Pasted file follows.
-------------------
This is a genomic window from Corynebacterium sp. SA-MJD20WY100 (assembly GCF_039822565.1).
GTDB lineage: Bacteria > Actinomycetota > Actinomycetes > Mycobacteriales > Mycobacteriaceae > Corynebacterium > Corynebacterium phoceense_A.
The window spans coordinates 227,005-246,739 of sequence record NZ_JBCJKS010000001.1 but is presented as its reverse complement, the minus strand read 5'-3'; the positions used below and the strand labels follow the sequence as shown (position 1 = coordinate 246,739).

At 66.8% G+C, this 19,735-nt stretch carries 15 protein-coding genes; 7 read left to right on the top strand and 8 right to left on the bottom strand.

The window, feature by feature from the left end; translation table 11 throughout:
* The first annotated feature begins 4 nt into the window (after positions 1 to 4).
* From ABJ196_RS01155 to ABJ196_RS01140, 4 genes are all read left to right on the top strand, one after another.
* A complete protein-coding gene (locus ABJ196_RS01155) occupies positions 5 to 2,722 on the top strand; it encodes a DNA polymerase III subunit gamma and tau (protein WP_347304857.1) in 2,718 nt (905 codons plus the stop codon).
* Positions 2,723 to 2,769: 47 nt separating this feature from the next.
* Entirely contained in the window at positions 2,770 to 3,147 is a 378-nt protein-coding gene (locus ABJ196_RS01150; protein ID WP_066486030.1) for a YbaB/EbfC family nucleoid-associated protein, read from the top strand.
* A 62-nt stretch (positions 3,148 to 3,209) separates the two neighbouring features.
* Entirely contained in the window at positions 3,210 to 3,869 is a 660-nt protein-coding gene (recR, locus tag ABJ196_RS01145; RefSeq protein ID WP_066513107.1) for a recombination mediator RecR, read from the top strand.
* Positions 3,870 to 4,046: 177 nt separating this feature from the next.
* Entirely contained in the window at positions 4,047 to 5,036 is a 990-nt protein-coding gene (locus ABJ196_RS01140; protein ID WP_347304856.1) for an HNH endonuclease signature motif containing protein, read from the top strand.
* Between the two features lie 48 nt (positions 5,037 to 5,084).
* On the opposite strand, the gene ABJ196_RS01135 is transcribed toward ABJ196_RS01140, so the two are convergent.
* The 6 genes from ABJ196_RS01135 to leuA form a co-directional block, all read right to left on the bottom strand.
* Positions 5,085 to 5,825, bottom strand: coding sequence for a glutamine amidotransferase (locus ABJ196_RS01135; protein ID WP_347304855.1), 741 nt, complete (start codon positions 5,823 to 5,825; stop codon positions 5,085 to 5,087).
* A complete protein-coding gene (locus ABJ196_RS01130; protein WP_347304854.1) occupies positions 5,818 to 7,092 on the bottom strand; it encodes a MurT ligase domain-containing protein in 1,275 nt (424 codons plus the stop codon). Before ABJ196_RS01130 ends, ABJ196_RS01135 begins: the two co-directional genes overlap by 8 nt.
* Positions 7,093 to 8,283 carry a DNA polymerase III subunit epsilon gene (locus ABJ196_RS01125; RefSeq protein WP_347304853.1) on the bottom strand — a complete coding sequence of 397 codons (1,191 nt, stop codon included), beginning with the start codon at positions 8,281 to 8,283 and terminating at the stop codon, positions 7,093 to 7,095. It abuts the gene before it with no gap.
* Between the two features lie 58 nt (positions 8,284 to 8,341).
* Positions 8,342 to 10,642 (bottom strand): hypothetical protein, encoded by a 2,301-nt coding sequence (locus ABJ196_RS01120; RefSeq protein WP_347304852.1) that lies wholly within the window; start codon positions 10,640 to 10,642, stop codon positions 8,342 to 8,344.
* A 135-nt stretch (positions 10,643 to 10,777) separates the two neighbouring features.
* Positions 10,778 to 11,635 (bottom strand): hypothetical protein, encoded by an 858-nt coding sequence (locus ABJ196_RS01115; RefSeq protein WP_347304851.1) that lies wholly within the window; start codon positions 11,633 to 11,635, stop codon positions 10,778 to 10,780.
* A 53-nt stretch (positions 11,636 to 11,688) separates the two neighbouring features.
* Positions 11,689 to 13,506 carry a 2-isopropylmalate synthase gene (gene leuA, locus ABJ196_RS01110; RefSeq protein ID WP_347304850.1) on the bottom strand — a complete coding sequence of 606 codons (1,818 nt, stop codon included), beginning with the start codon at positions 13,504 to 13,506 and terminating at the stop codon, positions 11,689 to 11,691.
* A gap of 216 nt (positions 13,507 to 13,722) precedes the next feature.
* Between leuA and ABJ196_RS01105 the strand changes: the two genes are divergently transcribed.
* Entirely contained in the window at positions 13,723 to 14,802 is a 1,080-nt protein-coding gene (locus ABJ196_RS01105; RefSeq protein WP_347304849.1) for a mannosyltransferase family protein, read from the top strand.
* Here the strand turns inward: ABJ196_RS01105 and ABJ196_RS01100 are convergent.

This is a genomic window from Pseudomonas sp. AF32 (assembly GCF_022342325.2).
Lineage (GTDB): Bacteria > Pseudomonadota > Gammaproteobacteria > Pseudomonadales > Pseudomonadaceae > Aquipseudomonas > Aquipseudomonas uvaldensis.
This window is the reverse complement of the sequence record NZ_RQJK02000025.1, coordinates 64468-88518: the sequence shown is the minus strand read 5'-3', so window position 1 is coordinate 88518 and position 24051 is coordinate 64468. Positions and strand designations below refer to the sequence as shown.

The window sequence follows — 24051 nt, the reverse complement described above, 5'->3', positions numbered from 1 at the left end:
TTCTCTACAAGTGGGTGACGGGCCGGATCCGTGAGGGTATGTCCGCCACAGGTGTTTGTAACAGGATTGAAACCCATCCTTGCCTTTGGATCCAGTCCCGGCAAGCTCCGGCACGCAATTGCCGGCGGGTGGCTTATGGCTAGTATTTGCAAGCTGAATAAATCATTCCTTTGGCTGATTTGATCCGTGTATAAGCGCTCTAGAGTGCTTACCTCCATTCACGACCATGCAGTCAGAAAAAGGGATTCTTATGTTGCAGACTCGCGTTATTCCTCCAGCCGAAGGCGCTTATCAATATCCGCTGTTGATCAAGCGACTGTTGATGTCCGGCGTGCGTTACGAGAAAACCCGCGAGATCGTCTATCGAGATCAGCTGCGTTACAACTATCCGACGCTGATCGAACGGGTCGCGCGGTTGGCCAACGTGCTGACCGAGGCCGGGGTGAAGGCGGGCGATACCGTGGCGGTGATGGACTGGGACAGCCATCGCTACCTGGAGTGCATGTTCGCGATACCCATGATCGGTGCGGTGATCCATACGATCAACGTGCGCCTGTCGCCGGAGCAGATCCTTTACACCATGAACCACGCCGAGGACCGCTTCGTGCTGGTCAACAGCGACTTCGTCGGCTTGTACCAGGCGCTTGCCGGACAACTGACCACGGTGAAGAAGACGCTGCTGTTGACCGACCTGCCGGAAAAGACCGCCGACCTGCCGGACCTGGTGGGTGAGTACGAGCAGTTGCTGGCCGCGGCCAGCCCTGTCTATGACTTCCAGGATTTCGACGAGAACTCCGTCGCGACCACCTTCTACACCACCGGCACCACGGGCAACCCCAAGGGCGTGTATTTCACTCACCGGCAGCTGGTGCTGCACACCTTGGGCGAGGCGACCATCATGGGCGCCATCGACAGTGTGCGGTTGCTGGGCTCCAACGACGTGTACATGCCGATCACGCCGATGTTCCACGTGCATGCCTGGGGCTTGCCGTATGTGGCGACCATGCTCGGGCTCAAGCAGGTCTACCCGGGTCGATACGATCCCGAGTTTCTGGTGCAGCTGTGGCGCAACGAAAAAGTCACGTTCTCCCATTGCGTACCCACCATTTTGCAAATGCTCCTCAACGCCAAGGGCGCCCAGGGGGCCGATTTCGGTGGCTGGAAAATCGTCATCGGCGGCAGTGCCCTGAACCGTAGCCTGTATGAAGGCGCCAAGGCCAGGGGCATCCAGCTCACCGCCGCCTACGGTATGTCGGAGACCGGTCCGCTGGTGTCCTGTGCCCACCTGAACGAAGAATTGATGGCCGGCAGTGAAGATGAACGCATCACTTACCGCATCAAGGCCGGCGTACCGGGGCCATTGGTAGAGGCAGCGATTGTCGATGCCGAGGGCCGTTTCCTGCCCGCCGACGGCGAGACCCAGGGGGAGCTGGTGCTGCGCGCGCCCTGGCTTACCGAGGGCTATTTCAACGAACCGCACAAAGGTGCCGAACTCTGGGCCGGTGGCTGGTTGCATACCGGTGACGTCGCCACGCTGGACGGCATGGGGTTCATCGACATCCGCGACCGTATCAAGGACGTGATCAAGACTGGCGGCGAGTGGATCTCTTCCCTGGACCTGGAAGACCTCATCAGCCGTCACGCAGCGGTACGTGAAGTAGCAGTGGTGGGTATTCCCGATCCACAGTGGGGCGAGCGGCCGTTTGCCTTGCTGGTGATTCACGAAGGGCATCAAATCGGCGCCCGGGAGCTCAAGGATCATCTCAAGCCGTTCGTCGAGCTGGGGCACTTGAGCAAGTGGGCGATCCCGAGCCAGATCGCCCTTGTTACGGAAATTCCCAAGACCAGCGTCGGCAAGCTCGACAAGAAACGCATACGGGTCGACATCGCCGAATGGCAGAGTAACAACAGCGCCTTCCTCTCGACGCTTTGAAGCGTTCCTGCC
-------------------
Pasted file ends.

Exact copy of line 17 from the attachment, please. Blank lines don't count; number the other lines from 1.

* The 6 genes from ABJ196_RS01135 to leuA form a co-directional block, all read right to left on the bottom strand.